Earth and Ocean

Sea Scallops with Herbed Lentils, Champagne-Butter Sauce and Roasted Walnuts

Photo by Lorelle Del Matto

Photo by Lorelle Del Matto

Many dishes are enhanced with contrast – elements of hot and cold, sweet and sour or bitter. A well-known example pairs foods from the land and sea- surf and turf, lobster and steak.

My expression of a the land and sea idea came about when I found a half bottle of unfinished champagne and was craving an antidote to a month of holiday feasting.

Lean, protein-rich sea scallops beg for an earthy contrast which I translated to an anchor of herbed lentils. A champagne butter sauce marries the two and toasted tannin-rich walnuts add another earthy counter to the sweet the scallops.

Ingredient notes:

Leftover champagne is a rarity so I generally make this with dry white wine – a fine substitute.

Black beluga lentils, named for their resemblance to caviar, make the best color contrast but French green lentils work beautifully. A cup of cooked lentils is well-worth the 230 calories with about 18 grams of protein, 16 grams of dietary fiber and nutrients that include thiamin, niacin, folate, iron, magnesium, potassium and zinc.

The lentil is an excellent source of “resistant starch.” Similar to dietary fiber, these starches resist digestion in the small intestine and go on to the large intestine where they act as a prebiotic feed the “good bacteria” residing there. At least 20 grams of resistant starch daily) is associated with improved bowel health, blood sugar control and higher absorption of nutrients. A cup of cooked lentils has about 6.8 grams of resistant starch. (Reference 2.)

Scallops frozen at sea just after harvest are excellent quality. Read the label and select ones that have not been treated with additives such as sodium tripolyphosphate which imparts an off flavor and causes the scallops to retain liquid so they steam and resist browning. To facilitate browning, I thaw scallops in the refrigerator overnight in a sieve set over a bowl to catch liquid. Then pat dry with a paper towel before cooking.

Photo by Lorelle Del Matto

Photo by Lorelle Del Matto

A 3 ½ ounce serving of cooked scallops has about 20 grams of protein, a gram of fat, 110 calories, is an excellent source of B12 and selenium and a good source of zinc, among other nutrients.

There’s nothing like the taste of butter. This recipe shows how a little goes a long way – imparting rich flavor and helping the scallops brown beautifully.

As January comes to a close, it might be time to refine those New Year’s resolutions into something that will stick and make you feel good for the rest of the year. How about a vow to set aside time to cook something indulgently healthful and utterly satisfying once or twice a week?

Photo by Lorelle Del Matto

Photo by Lorelle Del Matto

Sea Scallops with Herbed Lentils, Champagne-Butter Sauce and Roasted Walnuts

Sage is my favorite herb to use in this dish because it too is earthy and assertive – other herbs work well too.

1 cup black beluga lentils or green lentils (lentilles du Puy)
1 tablespoon olive oil
1/2 cup plus 3 tablespoons finely chopped shallots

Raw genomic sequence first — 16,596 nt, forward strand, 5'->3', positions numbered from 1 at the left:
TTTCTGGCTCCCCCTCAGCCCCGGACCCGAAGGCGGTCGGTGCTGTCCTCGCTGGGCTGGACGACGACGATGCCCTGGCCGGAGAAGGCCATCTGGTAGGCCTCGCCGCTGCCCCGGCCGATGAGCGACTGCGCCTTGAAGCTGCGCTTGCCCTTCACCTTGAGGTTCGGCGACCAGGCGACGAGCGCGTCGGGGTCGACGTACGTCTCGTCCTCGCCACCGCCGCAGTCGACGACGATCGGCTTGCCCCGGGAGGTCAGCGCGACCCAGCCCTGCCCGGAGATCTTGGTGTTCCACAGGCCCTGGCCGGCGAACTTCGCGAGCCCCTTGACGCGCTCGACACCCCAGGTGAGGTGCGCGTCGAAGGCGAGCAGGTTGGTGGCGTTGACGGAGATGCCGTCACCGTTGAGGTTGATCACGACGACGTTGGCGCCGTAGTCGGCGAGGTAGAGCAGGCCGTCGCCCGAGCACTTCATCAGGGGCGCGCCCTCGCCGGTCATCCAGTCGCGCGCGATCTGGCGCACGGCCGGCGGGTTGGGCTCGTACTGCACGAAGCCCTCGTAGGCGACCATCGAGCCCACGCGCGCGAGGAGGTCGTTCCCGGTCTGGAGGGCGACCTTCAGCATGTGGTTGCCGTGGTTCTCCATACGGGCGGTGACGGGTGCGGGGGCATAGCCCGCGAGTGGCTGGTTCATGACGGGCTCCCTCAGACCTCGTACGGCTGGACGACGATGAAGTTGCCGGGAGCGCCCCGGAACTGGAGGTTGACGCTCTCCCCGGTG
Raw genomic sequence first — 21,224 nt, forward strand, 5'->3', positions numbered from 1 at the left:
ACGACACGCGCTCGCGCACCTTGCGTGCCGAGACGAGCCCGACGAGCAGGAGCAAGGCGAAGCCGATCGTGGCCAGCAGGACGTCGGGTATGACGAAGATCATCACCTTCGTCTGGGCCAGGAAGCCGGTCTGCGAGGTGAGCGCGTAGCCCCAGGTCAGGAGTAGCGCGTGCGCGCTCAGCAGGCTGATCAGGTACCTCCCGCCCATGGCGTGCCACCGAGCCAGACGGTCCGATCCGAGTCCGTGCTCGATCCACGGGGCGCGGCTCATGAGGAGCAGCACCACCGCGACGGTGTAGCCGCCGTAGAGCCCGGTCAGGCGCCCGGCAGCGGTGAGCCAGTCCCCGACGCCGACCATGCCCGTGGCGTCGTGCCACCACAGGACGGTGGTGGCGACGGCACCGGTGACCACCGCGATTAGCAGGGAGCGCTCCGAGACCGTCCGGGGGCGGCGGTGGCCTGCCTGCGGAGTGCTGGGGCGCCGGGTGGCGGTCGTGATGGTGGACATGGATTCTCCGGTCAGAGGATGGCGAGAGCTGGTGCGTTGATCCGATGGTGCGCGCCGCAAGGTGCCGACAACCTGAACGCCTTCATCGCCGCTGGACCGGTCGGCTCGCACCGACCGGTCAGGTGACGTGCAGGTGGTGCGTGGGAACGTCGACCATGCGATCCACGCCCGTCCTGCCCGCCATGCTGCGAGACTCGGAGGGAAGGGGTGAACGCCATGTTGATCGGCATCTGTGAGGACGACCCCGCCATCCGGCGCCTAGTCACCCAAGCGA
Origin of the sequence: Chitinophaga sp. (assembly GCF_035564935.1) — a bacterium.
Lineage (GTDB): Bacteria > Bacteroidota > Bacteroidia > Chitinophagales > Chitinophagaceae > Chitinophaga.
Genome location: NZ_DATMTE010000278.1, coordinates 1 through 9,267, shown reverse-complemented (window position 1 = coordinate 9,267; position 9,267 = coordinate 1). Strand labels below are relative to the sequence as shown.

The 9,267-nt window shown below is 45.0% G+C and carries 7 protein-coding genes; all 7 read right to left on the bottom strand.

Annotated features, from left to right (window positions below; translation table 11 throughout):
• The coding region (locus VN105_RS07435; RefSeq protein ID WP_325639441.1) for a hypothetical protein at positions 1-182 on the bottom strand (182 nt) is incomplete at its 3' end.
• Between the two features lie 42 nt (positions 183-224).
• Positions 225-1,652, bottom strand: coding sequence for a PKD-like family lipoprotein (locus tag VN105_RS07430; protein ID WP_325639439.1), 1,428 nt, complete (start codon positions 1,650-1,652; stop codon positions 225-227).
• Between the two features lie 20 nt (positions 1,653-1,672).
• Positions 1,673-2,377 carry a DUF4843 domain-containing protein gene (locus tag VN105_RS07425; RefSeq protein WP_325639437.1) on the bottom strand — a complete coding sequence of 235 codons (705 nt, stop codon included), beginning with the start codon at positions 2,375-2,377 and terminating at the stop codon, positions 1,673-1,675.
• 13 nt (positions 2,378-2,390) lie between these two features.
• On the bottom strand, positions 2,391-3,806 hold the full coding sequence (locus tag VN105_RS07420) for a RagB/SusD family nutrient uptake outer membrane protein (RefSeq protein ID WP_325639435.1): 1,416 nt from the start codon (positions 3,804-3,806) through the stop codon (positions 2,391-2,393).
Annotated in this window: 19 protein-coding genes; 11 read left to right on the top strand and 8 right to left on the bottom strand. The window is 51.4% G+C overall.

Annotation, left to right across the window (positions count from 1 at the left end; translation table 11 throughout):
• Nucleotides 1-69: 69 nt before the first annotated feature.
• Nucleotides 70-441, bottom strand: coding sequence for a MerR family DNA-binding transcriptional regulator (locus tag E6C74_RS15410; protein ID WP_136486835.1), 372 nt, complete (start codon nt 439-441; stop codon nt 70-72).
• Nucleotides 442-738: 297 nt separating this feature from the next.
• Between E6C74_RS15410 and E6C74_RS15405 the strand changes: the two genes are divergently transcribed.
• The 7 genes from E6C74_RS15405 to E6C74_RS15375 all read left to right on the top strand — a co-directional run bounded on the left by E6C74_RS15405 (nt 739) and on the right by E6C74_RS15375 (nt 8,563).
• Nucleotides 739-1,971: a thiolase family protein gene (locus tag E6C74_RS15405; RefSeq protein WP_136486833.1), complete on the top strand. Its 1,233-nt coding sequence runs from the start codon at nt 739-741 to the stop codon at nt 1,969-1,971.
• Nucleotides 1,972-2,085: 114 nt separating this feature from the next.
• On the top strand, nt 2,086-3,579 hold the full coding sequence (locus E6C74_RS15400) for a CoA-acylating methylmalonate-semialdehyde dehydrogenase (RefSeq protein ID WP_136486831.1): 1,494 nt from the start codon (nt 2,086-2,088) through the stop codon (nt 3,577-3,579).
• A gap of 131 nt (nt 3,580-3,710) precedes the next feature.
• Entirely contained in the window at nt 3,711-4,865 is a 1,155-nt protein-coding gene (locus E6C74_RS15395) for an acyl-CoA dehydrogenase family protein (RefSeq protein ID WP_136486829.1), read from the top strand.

1 teaspoon finely chopped garlic
1 bay leaf
Fine sea salt and freshly ground white pepper
3 tablespoons plus 1 tablespoon finely chopped fresh sage, marjoram or thyme leaves
2 tablespoons finely chopped fresh parsley
2 tablespoons unsalted butter
1 pound sea scallops
1 cup dry champagne or white wine
1/2 cup toasted, coarsely chopped walnuts
1. Swirl olive oil in large saucepan with lid and place over medium heat. Add 1/2 cup shallots and garlic and cook, stirring often, till shallots are soft. Stir in lentils, 1 1/2 cups water, bay leaf and ¾ teaspoon salt. Bring to a boil, cover with lid placed slightly ajar and simmer gently for 15 to 30 minutes, until lentils are just tender and liquid is gone. Remove from heat, stir in 3 tablespoons sage and parsley. Cover and keep warm while cooking scallops.

2. Melt butter in a large nonstick skillet over medium heat. Add scallops to the center of the pan and spread shallots around scallops. Sprinkle scallops and shallots with a pinch of salt and ground white pepper. Cook scallops, turning once, until brown on both sides and just cooked through; as scallops cook, gently stir shallots a couple of times, until softened. Remove cooked scallops to warm plate, leaving shallots in pan. Add champagne to skillet, increase heat and simmer until reduced to about ½ cup. Add salt and pepper to taste, if needed.

3. To serve, spoon lentils into a warm, shallow serving bowl. Top with scallops. Spoon warm sauce over scallops and lentils. Sprinkle all with remaining chopped sage and toasted walnuts. Makes 3 to 4 servings.

1. Resistant Carbohydrates in Dry Beans: Friend of Colonic Probiotics, Foe or Colorectal Cancer. Robin B Dahm, RD, LDN. Dry Bean Quarterly, Vol. 4. No. 1 Spring 2013.

2. Amount of Resistant Starch in Lentils, Michelle Kerns, Demand Media. SFGate

© 2015 Lorelle S Del Matto

lorelle About lorelle

Crazy about cooking, eating and sharing good food – my work and leisure revolve around the kitchen. As a culinary dietitian my professional life encompasses nutrition counseling and education, recipe development, product development, food and nutrition writing, marketing communications, corporate test kitchen and consumer affairs management, food styling and work as a product spokesperson.


  1. So fun! When my husband and I lived in NY many years ago when we were first merirad (and vegetarian) his aunt had us out to her house in NJ for seder and made us special vegetarian chopped liver with STRING BEANS (yep, it can be done!) and walnuts, HB eggs, onions, salt and pepper. It was delish and I make it every year still, in her honor. But I am SO going to have to try your recipe with the lentils! That sounds fab!!

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